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Professor Nathan Efron AC

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By Sandra Shaw

 

Professor Nathan Efron has been made a Companion in the General Division of the Order of Australia in the 2015 Queen’s Birthday Australian honours list announced on 8 June.

This is a significant accolade because Companion of the Order is the highest level of the award aside from Knights and Dames, and was given to only eight Australians in the current round.

Professor Efron is a Queensland-based academic optometrist and the first optometrist to have been accorded this special honour.

The citation issued by the Office of the Governor General stipulates that Professor Efron has received this award ‘For eminent service to medicine in the field of clinical optometry, particularly to vision correction and corneal physiology, as an academic, researcher and author, to the treatment of juvenile diabetes, and through executive roles with national and international professional organisations’.

Professor Efron said he felt privileged to serve as the flag-bearer for a further elevation of optometry as a recognised profession that stands tall among all key professions in this country.

‘Although I lived in the UK for 16 years, I am a fiercely proud Australian and I feel very humbled and honoured to have received this national award,’ he said.

‘I am also intensely proud of my optometric heritage and was delighted to see that the award citation specifically refers to my contributions to clinical optometry, and in particular vision correction and corneal physiology.

‘Optometry continues to press forward relentlessly on all fronts, academically, politically, technologically and commercially. All of these advances serve to enhance the profession of optometry in the collective psyche of the nation.

‘Having an optometrist being made a Companion of the Order of Australia is just another marker of this upward progression. Optometry can now proudly stand shoulder to shoulder with medicine, rather than in its shadow,’ Professor Efron said.

‘I don’t think this award will directly impact my current laboratory work, or my efforts in publishing papers or seeking funding for research. However, being a Companion might afford me more influence by way of serving on research advisory boards, peer review bodies, assessment panels and the like.

‘I think of my career and life-long contributions as a giant jig-saw puzzle. I have worked with many wonderful colleagues in Melbourne, Manchester and Brisbane throughout my career.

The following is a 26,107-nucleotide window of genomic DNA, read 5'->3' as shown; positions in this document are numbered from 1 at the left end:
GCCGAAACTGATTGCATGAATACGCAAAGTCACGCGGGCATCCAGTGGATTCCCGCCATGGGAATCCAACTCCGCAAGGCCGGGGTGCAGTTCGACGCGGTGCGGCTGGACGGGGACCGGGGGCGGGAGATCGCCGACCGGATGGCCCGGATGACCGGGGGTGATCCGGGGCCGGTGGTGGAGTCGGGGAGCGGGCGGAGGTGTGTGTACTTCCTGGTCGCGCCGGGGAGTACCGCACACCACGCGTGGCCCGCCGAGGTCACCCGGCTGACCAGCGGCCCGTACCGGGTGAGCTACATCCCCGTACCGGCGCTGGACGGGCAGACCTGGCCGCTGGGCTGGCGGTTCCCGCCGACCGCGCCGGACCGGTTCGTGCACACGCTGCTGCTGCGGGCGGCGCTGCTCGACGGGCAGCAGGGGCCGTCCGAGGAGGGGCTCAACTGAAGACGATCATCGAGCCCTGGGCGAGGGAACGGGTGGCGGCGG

‘I recently worked out that I have approximately 380 co-authors of my life-time collection of published works. Each one of these collaborators, whether they are a fellow professor, graduate student or lab assistant, represents individual pieces of the puzzle.

‘Some have contributed enormously to my success, and some have made a relatively modest contribution, but the final picture is never complete without all pieces of the puzzle in place. For this reason, I cherish each and every one of my collaborators,’ he said.

 

Career

 

Professor Efron completed his BScOptom and PhD at the University of Melbourne in 1981, and after two years of post-doctoral studies at the University of California, Berkeley and UNSW, he returned to Melbourne as lecturer then senior lecturer responsible for contact lens education.

In 1990 he took up the foundation Chair of Clinical Optometry at the University of Manchester, England, and established a contact lens research and consultancy unit known as Eurolens Research.

In Manchester, Professor Efron served as Head of Department from 1992 to 1997 and Dean of Research for the university from 2001 to 2004.

Professor Efron returned to Australia in 2006 and joined the School of Optometry and Vision Science, and the Institute of Health and Biomedical Innovation at the Queensland University of Technology (QUT), as Research Professor.

At QUT he established the Anterior Eye Laboratory where, as well as continuing his contact lens research, he has been exploring a range of novel ophthalmic markers of diabetic neuropathy.

He has attracted significant peer-reviewed competitive funding from the National Health and Medical Research Council (Australia), National Institutes for Health (USA), Juvenile Diabetes Research Foundation International (USA), American Optometric Foundation (USA) and George Weaber Trust (Queensland).

Professor Efron is president of the Australian College of Optometry and vice-president of the International Society for Contact Lens Research. He served as president of the Cornea and Contact Lens Society of Australia in 1981, and the British Contact Lens Association in 1997.

Professor Efron lectures extensively world-wide, particularly in the field of the ocular response to contact lens wear. He has presented lectures at more than 500 conferences in 42 countries.

He has been an active and enthusiastic mentor throughout his career, having supervised 28 PhD and 16 MSc candidates to successful completion, some of whom are professors in the UK and USA. He has also examined 29 higher degree theses, including two DSc candidates.

As a prolific author of textbooks, Professor Efron has written and edited 16 books on contact lenses and general optometry. He is currently working on the third edition of his book Contact Lens Practice (Elsevier), which he expects to be published in early 2016.

Professor Efron has won numerous research awards, including the British Contact Lens Association’s Gold Medal in 2001, the American Academy of Optometry’s Glenn A Fry Award in 2010, and the Kenneth W Bell Medal of the Cornea and Contact Lens Society of Australia in 2015.

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